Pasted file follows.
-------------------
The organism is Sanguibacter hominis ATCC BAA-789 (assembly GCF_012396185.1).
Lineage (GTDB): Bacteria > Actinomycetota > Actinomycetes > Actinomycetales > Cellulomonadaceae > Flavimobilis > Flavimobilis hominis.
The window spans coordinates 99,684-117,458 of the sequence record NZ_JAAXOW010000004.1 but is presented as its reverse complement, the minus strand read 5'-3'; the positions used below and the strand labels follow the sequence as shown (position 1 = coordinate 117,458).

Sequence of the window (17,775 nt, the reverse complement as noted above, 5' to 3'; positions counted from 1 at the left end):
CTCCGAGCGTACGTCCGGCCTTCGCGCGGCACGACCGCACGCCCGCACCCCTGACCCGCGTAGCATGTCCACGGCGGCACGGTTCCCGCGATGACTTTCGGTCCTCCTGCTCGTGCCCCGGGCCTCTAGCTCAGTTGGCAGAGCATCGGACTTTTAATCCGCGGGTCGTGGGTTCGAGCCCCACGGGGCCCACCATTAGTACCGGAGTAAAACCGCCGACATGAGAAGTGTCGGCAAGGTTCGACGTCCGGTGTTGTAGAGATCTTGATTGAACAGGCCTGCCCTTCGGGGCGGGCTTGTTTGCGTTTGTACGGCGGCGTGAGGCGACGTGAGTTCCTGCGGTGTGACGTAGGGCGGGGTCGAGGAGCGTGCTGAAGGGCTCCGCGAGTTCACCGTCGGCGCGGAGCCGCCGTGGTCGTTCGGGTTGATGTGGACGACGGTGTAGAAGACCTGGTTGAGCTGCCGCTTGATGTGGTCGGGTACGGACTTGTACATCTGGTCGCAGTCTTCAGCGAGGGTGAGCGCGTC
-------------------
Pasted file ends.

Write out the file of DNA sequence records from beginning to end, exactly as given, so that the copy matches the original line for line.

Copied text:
The organism is Sanguibacter hominis ATCC BAA-789 (assembly GCF_012396185.1).
Lineage (GTDB): Bacteria > Actinomycetota > Actinomycetes > Actinomycetales > Cellulomonadaceae > Flavimobilis > Flavimobilis hominis.
The window spans coordinates 99,684-117,458 of the sequence record NZ_JAAXOW010000004.1 but is presented as its reverse complement, the minus strand read 5'-3'; the positions used below and the strand labels follow the sequence as shown (position 1 = coordinate 117,458).

Sequence of the window (17,775 nt, the reverse complement as noted above, 5' to 3'; positions counted from 1 at the left end):
CTCCGAGCGTACGTCCGGCCTTCGCGCGGCACGACCGCACGCCCGCACCCCTGACCCGCGTAGCATGTCCACGGCGGCACGGTTCCCGCGATGACTTTCGGTCCTCCTGCTCGTGCCCCGGGCCTCTAGCTCAGTTGGCAGAGCATCGGACTTTTAATCCGCGGGTCGTGGGTTCGAGCCCCACGGGGCCCACCATTAGTACCGGAGTAAAACCGCCGACATGAGAAGTGTCGGCAAGGTTCGACGTCCGGTGTTGTAGAGATCTTGATTGAACAGGCCTGCCCTTCGGGGCGGGCTTGTTTGCGTTTGTACGGCGGCGTGAGGCGACGTGAGTTCCTGCGGTGTGACGTAGGGCGGGGTCGAGGAGCGTGCTGAAGGGCTCCGCGAGTTCACCGTCGGCGCGGAGCCGCCGTGGTCGTTCGGGTTGATGTGGACGACGGTGTAGAAGACCTGGTTGAGCTGCCGCTTGATGTGGTCGGGTACGGACTTGTACATCTGGTCGCAGTCTTCAGCGAGGGTGAGCGCGTC